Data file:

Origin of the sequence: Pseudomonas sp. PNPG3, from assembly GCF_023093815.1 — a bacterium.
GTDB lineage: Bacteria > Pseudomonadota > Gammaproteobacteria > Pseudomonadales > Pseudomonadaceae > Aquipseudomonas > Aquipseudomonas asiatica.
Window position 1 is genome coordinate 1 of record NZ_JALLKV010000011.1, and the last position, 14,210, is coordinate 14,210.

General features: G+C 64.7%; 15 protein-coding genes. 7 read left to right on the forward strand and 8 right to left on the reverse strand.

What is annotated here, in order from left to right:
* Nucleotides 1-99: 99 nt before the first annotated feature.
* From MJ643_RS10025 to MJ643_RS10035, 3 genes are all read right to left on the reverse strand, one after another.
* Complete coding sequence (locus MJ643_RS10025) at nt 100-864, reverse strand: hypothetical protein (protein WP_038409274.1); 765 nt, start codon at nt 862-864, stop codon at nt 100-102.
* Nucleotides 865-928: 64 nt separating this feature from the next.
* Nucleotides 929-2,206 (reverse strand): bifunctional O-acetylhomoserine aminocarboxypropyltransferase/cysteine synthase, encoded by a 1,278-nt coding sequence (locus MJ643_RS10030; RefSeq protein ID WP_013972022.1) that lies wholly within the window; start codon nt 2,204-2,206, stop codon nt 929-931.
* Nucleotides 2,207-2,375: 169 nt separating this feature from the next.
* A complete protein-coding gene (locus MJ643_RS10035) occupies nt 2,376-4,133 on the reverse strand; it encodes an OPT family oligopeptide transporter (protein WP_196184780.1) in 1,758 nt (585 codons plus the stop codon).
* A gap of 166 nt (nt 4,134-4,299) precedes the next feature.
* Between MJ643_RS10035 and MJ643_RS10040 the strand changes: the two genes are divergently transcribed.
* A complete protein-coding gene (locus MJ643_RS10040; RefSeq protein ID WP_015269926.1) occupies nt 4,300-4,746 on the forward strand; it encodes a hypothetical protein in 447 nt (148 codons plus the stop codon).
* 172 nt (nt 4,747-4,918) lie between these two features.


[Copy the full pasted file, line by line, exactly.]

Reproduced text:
Origin of the sequence: Pseudomonas sp. PNPG3, from assembly GCF_023093815.1 — a bacterium.
GTDB lineage: Bacteria > Pseudomonadota > Gammaproteobacteria > Pseudomonadales > Pseudomonadaceae > Aquipseudomonas > Aquipseudomonas asiatica.
Window position 1 is genome coordinate 1 of record NZ_JALLKV010000011.1, and the last position, 14,210, is coordinate 14,210.

General features: G+C 64.7%; 15 protein-coding genes. 7 read left to right on the forward strand and 8 right to left on the reverse strand.

What is annotated here, in order from left to right:
* Nucleotides 1-99: 99 nt before the first annotated feature.
* From MJ643_RS10025 to MJ643_RS10035, 3 genes are all read right to left on the reverse strand, one after another.
* Complete coding sequence (locus MJ643_RS10025) at nt 100-864, reverse strand: hypothetical protein (protein WP_038409274.1); 765 nt, start codon at nt 862-864, stop codon at nt 100-102.
* Nucleotides 865-928: 64 nt separating this feature from the next.
* Nucleotides 929-2,206 (reverse strand): bifunctional O-acetylhomoserine aminocarboxypropyltransferase/cysteine synthase, encoded by a 1,278-nt coding sequence (locus MJ643_RS10030; RefSeq protein ID WP_013972022.1) that lies wholly within the window; start codon nt 2,204-2,206, stop codon nt 929-931.
* Nucleotides 2,207-2,375: 169 nt separating this feature from the next.
* A complete protein-coding gene (locus MJ643_RS10035) occupies nt 2,376-4,133 on the reverse strand; it encodes an OPT family oligopeptide transporter (protein WP_196184780.1) in 1,758 nt (585 codons plus the stop codon).
* A gap of 166 nt (nt 4,134-4,299) precedes the next feature.
* Between MJ643_RS10035 and MJ643_RS10040 the strand changes: the two genes are divergently transcribed.
* A complete protein-coding gene (locus MJ643_RS10040; RefSeq protein ID WP_015269926.1) occupies nt 4,300-4,746 on the forward strand; it encodes a hypothetical protein in 447 nt (148 codons plus the stop codon).
* 172 nt (nt 4,747-4,918) lie between these two features.